The LG G7 comes hot on the V30S ThinQ's heels, and comparisons are inevitable. The G7 is as reminiscent of the V30S as it gets - same footprint and bill of materials, same look, and cool paint jobs. The notch is new, of course, and the dual-camera is now vertically oriented, but that's about it.LG G7 ThinQ next to the LG V30S ThinQ
With the new big screen and solid build, it makes us wonder if the G7 is a successor to the G6 or the V30, but that's up for interpretations, we guess. Only time will tell if we need both series alive.
So, the design may have been passed for upgrades, but there are some major boosts in performance and camera, and we'll get into those in a bit.
The LG G7 looks like any other glass-sandwich phone with a metal frame and won't impress with the shape as it keeps it basic (but stylish!). LG did try to make up for that with some eye-catchy paint jobs and those hues are indeed stunning. LG has carried over the V30S original colors - New Moroccan Blue, New Platinum Gray, and Raspberry Rose - plus a brand new one - New Aurora Black.LG V30S ThinQ next to the LG G7 ThinQ
The G7 offers more than meets the eye, as we said, and it starts with the design. The phone is not only water-resistant but also MIL-STD compliant for shock resistance. Its magnesium frame has I-beam construction, which should dissipate any sudden shock from drops throughout the chassis.
And the frame is much thinner on the G7 than it was on the G6. This year it's not flat with chamfered edges, instead it slightly curves towards the front and rear glass panels.
Having a display with a notch might be a first for LG, but it's one of the many on the market already. It's an ordinary-looking LCD screen but it a few things to show off.
For one, 19.5:9 is the tallest aspect ratio we've seen so far. Then there is a Gorilla Glass 5 to keep the screen safe (with an ever so slight 2.5D curve along the edge). And finally, it has RGBW pixel arrangement, which should allow it get very bright.
One thing that might be bothersome is the offset earpiece. The selfie camera is what rules the center of the notch, flanked by a couple of sensors and a blinking LED on the left, and the earpiece grille on the right. Those are just aesthetic nibbles - as far as usability is concerned - it works perfectly fine.
The back is made of a 4D-curved Gorilla Glass 5. This means a flush center and four curves towards each edge. This curvy shape is what makes the G7 look thinner than it actually is, and arguably - prettier. It may compromise the grip a bit, but it as a fair deal.
LG was the first to put the power button on the back of a smartphone with the LG G2 but it's now gone with the G7. For a change, LG has put the power key on the right-hand side. Only the fingerprint reader remains at the back.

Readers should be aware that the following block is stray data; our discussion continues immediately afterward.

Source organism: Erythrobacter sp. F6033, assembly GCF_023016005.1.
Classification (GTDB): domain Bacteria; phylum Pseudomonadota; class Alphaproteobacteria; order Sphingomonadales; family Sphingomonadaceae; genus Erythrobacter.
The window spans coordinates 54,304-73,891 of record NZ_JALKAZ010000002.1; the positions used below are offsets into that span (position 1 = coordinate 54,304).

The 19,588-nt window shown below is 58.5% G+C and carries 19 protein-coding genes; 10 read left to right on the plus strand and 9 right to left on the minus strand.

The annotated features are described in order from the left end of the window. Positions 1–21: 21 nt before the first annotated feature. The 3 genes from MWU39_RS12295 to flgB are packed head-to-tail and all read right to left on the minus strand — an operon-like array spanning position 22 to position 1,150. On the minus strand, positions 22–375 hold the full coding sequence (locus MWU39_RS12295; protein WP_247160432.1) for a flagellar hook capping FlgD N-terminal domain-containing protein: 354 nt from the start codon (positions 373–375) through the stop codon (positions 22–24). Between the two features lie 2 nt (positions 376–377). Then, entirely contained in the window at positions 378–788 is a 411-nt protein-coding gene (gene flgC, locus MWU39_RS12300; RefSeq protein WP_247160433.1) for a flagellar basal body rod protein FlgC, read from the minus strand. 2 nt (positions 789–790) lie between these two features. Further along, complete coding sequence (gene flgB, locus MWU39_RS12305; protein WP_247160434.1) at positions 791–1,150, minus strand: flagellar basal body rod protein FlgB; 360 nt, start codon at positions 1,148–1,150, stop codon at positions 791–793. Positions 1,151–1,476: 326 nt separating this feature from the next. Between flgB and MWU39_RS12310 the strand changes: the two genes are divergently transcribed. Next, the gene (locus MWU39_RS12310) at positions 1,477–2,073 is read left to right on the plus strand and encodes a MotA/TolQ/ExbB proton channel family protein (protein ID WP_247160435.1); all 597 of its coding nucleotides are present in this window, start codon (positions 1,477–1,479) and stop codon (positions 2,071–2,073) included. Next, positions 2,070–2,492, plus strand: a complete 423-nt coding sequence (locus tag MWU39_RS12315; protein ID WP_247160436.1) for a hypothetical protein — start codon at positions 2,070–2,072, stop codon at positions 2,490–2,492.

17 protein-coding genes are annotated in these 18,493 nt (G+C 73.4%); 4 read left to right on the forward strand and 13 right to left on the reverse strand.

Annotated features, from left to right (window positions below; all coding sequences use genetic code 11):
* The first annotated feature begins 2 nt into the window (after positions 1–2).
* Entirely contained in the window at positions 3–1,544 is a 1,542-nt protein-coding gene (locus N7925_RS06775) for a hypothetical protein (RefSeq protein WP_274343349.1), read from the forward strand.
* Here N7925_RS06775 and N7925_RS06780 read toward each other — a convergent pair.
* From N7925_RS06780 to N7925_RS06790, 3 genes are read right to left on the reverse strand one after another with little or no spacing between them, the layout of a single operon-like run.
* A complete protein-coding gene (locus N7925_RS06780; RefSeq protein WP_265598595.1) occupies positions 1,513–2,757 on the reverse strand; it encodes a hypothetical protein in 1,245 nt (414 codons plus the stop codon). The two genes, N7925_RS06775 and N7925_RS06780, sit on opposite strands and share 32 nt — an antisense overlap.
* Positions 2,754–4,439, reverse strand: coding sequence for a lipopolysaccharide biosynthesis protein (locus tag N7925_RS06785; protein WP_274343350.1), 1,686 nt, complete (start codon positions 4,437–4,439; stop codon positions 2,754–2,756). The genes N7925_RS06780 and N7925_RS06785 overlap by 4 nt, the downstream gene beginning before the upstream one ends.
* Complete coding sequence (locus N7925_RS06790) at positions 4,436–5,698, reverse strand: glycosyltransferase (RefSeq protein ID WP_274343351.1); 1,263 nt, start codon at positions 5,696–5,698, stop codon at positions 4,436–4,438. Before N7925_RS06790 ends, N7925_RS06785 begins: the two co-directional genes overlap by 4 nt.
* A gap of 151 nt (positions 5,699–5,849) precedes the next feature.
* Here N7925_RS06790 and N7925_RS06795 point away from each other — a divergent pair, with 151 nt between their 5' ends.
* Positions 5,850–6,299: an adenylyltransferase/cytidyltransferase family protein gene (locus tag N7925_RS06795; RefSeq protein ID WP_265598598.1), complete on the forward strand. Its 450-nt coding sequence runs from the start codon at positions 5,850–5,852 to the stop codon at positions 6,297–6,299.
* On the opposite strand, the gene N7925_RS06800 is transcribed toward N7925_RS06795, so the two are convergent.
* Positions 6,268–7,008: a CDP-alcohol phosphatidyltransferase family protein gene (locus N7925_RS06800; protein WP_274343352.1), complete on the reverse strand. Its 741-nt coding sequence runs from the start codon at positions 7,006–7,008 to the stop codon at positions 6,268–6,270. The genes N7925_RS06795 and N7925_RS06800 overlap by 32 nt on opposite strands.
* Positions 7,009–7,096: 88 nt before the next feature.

Another first for the G series is the vertical alignment of the camera. The cameras employ two similar 16MP sensors but with different focal lengths. One has a normal focal length and f/1.6 aperture, while the other has an ultra wide-angle focal length and f/1.9 aperture. The resolution of the cameras has increased since the V30 and V30S, but we are yet to see if this was for the better.
The G7 features a new Boombox loudspeaker that sits behind the three-dotted grille at the bottom. But there is a lot more to it. LG uses the empty space in the G7's hull as a chamber to amplify the sound and promises room-filling loud audio. It surely sounded loud, but we are yet to test its loudness. We have high expectations though.
Unnecessary elsewhere, it's a must for the LG G7 - yes, we are talking about the audio jack, the latest victim of the smartphone "innovation." The G7 is among the few flagships to keep it alive, and even better - it connects to a high-end 32-bit Hi-Fi Quad DAC from ESS and is complete with DTS-X codec. The latter can simulate 7.1 surround sound - a first in a smartphone.
As we established, ThinQ means AI in LG speak and LG is dead serious into pushing this anyway it can. ThinQ has already made it to the phone's model name, but the G7 is also getting a dedicated hardware key on the left. It summons the Google Assistant, but if you hoped for an option to reassign its purpose - it's impossible, at least not yet. This may change later on, though.
And to make it really easy to summon and talk with the Assistant, LG has added a so-called super far-field voice recognition. The tech comes courtesy of the combo of a new chipset, a few mics, and Google's AI. The G7 can recognize your voice from up to 5 meters distance in noisy environments and launch Google's assistance in an instant.
Indeed, the LG G7 looks a lot like its competitors. But it seems LG went above and beyond to make it better - the G7 has the sturdiest of glass builds, the loudest of speakers, the farthest sound capturing, the widest of cameras, and the audio jack is here to stay.